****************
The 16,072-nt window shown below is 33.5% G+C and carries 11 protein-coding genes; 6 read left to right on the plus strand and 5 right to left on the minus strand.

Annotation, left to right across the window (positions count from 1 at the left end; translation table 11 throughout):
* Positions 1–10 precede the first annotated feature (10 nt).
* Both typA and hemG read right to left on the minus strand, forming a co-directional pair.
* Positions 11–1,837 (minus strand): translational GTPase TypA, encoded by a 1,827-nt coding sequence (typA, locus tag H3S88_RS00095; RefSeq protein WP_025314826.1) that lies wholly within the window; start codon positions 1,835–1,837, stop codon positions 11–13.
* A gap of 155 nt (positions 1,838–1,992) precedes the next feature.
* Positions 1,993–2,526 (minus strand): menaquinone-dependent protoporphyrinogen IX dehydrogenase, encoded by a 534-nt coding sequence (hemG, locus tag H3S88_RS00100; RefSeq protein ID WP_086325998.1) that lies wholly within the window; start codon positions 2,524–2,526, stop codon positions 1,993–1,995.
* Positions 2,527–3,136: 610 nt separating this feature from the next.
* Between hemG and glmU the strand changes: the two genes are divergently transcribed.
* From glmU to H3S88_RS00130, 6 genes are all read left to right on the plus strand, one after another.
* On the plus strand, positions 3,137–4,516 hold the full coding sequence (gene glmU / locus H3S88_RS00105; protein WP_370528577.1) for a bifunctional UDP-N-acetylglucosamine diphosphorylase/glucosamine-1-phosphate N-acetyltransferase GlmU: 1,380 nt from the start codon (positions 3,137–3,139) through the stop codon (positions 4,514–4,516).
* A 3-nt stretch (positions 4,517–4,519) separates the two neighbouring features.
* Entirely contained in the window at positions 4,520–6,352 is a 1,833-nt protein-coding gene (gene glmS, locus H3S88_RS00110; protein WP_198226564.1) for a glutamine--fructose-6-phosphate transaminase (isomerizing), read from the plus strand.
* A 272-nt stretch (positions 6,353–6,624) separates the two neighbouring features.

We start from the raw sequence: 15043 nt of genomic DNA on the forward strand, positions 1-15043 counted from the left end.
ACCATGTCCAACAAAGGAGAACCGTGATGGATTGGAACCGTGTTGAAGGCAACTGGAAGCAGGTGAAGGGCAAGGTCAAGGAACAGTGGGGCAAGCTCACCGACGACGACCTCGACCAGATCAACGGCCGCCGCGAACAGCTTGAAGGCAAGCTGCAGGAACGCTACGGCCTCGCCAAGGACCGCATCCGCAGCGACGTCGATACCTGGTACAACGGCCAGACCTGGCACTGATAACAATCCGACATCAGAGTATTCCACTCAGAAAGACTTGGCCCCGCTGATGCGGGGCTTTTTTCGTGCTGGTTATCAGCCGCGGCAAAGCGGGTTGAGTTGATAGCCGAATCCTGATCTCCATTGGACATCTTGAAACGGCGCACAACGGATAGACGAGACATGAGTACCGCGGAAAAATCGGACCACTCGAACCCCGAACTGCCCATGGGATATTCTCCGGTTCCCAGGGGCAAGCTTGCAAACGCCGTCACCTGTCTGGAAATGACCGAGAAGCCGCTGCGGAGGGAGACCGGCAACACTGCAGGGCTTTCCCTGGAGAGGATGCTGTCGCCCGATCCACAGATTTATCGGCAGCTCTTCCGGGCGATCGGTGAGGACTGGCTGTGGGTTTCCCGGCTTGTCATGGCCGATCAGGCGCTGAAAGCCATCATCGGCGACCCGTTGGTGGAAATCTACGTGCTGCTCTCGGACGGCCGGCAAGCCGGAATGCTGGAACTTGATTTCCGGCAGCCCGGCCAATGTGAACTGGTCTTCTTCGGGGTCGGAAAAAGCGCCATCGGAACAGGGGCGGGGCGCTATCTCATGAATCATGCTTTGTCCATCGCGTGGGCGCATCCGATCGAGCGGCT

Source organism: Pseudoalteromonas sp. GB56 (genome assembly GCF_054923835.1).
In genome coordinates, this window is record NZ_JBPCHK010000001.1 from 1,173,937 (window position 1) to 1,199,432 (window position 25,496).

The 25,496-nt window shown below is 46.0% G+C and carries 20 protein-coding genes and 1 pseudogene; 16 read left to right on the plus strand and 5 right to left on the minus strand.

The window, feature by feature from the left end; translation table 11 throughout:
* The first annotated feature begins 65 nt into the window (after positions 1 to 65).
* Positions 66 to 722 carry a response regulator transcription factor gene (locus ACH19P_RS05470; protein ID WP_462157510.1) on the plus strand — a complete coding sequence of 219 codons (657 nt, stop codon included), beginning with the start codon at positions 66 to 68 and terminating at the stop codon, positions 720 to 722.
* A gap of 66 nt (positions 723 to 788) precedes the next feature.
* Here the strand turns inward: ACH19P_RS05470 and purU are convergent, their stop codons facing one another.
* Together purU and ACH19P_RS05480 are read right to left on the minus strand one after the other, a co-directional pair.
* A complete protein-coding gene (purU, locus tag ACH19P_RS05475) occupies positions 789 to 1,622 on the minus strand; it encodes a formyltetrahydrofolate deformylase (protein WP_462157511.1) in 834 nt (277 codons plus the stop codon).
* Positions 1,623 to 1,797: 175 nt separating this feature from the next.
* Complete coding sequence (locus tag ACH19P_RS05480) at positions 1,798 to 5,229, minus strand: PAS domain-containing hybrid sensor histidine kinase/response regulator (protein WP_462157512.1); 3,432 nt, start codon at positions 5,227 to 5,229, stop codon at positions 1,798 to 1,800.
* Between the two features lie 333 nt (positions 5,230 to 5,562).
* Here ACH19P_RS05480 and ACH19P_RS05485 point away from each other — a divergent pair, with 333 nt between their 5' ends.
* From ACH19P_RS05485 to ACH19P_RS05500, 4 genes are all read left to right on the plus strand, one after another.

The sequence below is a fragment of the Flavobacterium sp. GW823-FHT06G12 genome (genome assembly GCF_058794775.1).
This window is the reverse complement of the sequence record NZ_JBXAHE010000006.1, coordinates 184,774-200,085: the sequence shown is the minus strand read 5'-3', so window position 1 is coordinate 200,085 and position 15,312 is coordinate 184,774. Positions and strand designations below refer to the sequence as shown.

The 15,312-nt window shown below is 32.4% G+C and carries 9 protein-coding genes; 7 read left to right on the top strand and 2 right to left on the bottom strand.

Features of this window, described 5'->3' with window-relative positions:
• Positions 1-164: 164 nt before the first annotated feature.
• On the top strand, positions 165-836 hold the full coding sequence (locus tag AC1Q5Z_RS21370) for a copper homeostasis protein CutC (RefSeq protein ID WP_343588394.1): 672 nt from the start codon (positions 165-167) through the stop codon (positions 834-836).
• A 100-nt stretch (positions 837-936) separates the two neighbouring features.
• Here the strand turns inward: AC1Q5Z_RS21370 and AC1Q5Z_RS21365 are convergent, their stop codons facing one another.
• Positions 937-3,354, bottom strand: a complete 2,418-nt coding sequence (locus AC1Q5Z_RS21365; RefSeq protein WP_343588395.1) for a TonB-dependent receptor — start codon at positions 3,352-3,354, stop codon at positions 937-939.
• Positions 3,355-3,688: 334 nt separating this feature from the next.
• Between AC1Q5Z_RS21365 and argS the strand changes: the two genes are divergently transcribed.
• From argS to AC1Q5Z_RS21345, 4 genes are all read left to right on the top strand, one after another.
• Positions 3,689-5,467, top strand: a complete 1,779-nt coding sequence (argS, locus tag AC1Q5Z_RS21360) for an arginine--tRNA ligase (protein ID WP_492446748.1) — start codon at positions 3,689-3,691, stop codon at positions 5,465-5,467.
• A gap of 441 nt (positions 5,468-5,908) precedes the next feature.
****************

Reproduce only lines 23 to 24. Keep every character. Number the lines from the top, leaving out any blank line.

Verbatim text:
* A gap of 66 nt (positions 723 to 788) precedes the next feature.
* Here the strand turns inward: ACH19P_RS05470 and purU are convergent, their stop codons facing one another.